After having your great music recorded with high-quality microphones and front-end gear into a quality audio interface at a high sample rate, you have two options on how to proceed. First, you could keep your mixing in the digital domain to retain that digital perfection. Second, you could do as much of your mixing in analog to reintroduce the idiosyncrasies and imperfections inherent in analog hardware that makes classic albums so pleasing to listen to. Of course, then the converters will again become much more important. We use a pair of Antelope Orion 32+ interfaces, which aside from modified units and the truly state-of-the-art, have some of the most pristine and true-to-source converters in the business, both in and out. 

Once your music is recorded and mixed, you'll be taking it to get mastered. Start by getting the final mixes in the same sample rate they were recorded at. Going lower will degrade quality, and going higher is just a waste of space; you won't add any information during mastering. Find an experienced mastering engineer who won't go straight for a super-loud "Consumption-Ready" product, and will retain the sample rate and quality of your songs. This is easy as an independent artist, but if you're signed to a label who tries to handle all of this distribution-related stuff themselves, you may have to be insistent that you get someone who respects the audio fidelity, even if you aren't planning on a vinyl release. Keep in mind that while there will always be a balance point between commercial-friendly loudness and dynamics, where that exact point is depends on the style of music and how many elements (instruments) are within your song. Sure, your music may be quieter overall than other albums, but again, once people crank the volume up to comparable average levels, your songs will have the life that other much louder releases lack.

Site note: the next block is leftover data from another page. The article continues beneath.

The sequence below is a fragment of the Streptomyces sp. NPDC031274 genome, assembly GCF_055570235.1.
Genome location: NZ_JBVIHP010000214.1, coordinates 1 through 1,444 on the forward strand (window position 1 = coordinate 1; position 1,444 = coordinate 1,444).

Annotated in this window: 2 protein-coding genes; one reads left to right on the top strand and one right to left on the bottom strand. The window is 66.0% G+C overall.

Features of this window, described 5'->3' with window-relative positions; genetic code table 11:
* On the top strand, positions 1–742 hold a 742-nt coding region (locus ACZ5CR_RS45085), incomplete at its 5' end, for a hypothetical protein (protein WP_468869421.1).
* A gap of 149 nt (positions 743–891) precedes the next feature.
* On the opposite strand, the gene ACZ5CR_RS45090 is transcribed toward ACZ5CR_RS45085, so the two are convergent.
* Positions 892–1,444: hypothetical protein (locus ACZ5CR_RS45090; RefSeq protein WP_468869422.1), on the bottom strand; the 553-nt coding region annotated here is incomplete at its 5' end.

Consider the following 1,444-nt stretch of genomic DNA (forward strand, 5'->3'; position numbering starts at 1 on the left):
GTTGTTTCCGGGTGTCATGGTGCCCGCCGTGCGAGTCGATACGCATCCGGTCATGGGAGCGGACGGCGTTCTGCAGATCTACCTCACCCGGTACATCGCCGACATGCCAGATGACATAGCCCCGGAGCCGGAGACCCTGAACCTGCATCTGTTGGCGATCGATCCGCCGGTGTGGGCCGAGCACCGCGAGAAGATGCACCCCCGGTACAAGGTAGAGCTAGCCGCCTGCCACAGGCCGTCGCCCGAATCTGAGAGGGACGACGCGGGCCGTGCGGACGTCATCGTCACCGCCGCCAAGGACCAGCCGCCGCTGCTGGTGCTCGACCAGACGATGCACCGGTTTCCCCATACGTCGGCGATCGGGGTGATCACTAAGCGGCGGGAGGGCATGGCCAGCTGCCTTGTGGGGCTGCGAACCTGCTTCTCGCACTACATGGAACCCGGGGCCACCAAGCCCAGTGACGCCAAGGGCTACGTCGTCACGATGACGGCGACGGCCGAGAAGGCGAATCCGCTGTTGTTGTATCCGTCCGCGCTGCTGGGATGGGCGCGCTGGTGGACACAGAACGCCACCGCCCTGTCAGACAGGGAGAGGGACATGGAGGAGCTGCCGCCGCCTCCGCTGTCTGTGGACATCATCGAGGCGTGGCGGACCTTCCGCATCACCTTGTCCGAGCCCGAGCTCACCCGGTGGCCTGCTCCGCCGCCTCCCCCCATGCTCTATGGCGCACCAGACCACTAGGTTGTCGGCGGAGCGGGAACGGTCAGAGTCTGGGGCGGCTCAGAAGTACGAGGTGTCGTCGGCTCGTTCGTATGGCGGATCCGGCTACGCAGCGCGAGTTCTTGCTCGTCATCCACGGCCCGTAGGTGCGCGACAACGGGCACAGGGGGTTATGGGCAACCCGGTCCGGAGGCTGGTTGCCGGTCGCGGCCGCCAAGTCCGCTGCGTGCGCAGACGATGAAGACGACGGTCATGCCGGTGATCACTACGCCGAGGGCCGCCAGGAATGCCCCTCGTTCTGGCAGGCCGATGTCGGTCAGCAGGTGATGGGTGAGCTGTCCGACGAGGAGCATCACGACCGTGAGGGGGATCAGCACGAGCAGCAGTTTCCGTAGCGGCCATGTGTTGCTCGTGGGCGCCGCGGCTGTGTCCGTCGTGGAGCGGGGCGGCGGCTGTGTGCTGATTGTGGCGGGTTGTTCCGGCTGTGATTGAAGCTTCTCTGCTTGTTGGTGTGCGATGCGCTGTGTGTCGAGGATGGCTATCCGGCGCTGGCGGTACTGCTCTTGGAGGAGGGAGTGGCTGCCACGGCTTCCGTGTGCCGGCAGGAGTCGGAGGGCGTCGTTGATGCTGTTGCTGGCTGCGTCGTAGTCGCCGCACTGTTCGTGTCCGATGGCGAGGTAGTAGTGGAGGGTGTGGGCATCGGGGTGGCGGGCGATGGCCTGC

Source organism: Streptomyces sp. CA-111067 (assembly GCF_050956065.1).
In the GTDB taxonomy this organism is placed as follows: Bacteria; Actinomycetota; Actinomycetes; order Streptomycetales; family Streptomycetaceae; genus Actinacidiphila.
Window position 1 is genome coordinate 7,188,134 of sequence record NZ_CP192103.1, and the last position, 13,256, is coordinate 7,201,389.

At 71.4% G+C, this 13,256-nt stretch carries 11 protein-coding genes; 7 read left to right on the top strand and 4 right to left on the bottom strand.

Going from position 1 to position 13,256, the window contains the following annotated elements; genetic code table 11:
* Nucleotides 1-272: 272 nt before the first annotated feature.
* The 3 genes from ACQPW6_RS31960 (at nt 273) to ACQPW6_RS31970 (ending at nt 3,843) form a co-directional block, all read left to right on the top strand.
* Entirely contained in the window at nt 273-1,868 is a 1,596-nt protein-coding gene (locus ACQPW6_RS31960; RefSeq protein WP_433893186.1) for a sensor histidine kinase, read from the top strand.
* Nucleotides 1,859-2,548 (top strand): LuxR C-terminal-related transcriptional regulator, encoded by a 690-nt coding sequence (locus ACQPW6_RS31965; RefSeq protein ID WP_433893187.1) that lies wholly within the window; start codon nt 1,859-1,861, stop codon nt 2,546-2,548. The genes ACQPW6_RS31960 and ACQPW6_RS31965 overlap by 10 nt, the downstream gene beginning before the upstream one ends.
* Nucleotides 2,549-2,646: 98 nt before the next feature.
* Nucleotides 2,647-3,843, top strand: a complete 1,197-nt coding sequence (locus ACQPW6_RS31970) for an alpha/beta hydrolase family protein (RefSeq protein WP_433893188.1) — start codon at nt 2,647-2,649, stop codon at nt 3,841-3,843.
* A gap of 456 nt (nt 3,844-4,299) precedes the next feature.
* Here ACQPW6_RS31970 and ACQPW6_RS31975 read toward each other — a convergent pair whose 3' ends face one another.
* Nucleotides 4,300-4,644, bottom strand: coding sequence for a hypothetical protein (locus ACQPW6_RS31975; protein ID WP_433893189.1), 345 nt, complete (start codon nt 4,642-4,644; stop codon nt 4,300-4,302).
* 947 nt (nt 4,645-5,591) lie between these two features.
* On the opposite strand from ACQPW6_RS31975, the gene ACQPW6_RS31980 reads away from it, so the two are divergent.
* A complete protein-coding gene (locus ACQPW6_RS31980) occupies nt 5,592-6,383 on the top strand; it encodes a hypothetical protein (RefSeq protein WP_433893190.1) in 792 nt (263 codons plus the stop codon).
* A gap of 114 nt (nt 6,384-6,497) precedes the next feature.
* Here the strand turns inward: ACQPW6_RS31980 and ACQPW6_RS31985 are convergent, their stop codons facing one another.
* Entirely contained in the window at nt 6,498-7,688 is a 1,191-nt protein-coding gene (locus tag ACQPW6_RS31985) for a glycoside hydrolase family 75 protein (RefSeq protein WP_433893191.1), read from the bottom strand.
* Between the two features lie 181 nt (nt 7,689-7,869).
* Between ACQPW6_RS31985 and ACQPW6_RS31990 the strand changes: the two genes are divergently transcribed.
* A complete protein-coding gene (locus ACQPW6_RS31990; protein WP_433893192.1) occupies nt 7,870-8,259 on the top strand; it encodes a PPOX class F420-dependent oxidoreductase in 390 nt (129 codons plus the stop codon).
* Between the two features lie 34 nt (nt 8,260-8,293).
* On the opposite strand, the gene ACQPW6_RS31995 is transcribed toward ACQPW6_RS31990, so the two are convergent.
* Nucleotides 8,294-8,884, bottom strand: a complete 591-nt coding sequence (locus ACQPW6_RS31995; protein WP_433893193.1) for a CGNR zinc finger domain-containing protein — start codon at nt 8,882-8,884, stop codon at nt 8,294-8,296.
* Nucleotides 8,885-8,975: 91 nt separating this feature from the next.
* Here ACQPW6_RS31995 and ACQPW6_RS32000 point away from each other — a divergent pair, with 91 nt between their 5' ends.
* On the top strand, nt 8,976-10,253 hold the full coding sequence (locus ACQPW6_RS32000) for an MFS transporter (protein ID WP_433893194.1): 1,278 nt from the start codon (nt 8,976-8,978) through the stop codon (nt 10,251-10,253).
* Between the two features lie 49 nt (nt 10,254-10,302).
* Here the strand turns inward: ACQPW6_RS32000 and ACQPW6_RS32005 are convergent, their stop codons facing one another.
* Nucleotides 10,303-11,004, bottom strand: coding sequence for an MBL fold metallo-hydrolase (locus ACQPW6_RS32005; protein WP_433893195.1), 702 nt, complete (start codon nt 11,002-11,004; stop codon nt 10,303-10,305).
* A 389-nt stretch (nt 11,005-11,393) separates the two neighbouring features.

At the end of the day, artists that care about audio fidelity make albums that please listeners that want audio fidelity. It doesn't matter too much what the experience of an "average" pop music listener will be, because their listening conditions are often the lowest common denominator and their most common services (Spotify, FM or Satellite radio) are already compressed to high heaven, both with acoustic compression and format compression. If you have well-written songs that have been recorded, mixed, and mastered by people who care about quality and know their stuff, then you'll have an end product that has the chance to stand the weathering test of time like your favorite albums from the Analog Era. 

Recording to tape? That's a different story.